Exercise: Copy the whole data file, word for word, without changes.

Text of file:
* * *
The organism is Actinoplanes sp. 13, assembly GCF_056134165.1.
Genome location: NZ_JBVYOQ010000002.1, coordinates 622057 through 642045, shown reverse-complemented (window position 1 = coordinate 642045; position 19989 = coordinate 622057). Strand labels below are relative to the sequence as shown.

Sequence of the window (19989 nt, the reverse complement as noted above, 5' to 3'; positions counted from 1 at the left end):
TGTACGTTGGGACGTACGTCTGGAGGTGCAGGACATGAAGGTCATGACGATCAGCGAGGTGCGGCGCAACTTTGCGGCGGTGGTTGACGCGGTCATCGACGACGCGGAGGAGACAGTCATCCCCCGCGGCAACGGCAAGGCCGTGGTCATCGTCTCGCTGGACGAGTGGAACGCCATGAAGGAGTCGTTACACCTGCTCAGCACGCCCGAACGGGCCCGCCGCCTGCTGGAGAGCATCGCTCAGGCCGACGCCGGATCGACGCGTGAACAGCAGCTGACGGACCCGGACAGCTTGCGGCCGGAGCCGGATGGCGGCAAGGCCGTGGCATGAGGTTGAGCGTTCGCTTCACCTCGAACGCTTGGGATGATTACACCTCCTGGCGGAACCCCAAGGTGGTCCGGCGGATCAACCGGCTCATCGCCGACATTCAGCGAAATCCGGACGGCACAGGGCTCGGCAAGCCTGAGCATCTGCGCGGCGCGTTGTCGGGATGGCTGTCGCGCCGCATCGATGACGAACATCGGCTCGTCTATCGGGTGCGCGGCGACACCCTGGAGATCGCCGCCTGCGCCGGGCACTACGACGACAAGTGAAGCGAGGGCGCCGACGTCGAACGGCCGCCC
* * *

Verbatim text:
The organism is Actinoplanes sp. 13, assembly GCF_056134165.1.
Genome location: NZ_JBVYOQ010000002.1, coordinates 622057 through 642045, shown reverse-complemented (window position 1 = coordinate 642045; position 19989 = coordinate 622057). Strand labels below are relative to the sequence as shown.

Sequence of the window (19989 nt, the reverse complement as noted above, 5' to 3'; positions counted from 1 at the left end):
TGTACGTTGGGACGTACGTCTGGAGGTGCAGGACATGAAGGTCATGACGATCAGCGAGGTGCGGCGCAACTTTGCGGCGGTGGTTGACGCGGTCATCGACGACGCGGAGGAGACAGTCATCCCCCGCGGCAACGGCAAGGCCGTGGTCATCGTCTCGCTGGACGAGTGGAACGCCATGAAGGAGTCGTTACACCTGCTCAGCACGCCCGAACGGGCCCGCCGCCTGCTGGAGAGCATCGCTCAGGCCGACGCCGGATCGACGCGTGAACAGCAGCTGACGGACCCGGACAGCTTGCGGCCGGAGCCGGATGGCGGCAAGGCCGTGGCATGAGGTTGAGCGTTCGCTTCACCTCGAACGCTTGGGATGATTACACCTCCTGGCGGAACCCCAAGGTGGTCCGGCGGATCAACCGGCTCATCGCCGACATTCAGCGAAATCCGGACGGCACAGGGCTCGGCAAGCCTGAGCATCTGCGCGGCGCGTTGTCGGGATGGCTGTCGCGCCGCATCGATGACGAACATCGGCTCGTCTATCGGGTGCGCGGCGACACCCTGGAGATCGCCGCCTGCGCCGGGCACTACGACGACAAGTGAAGCGAGGGCGCCGACGTCGAACGGCCGCCC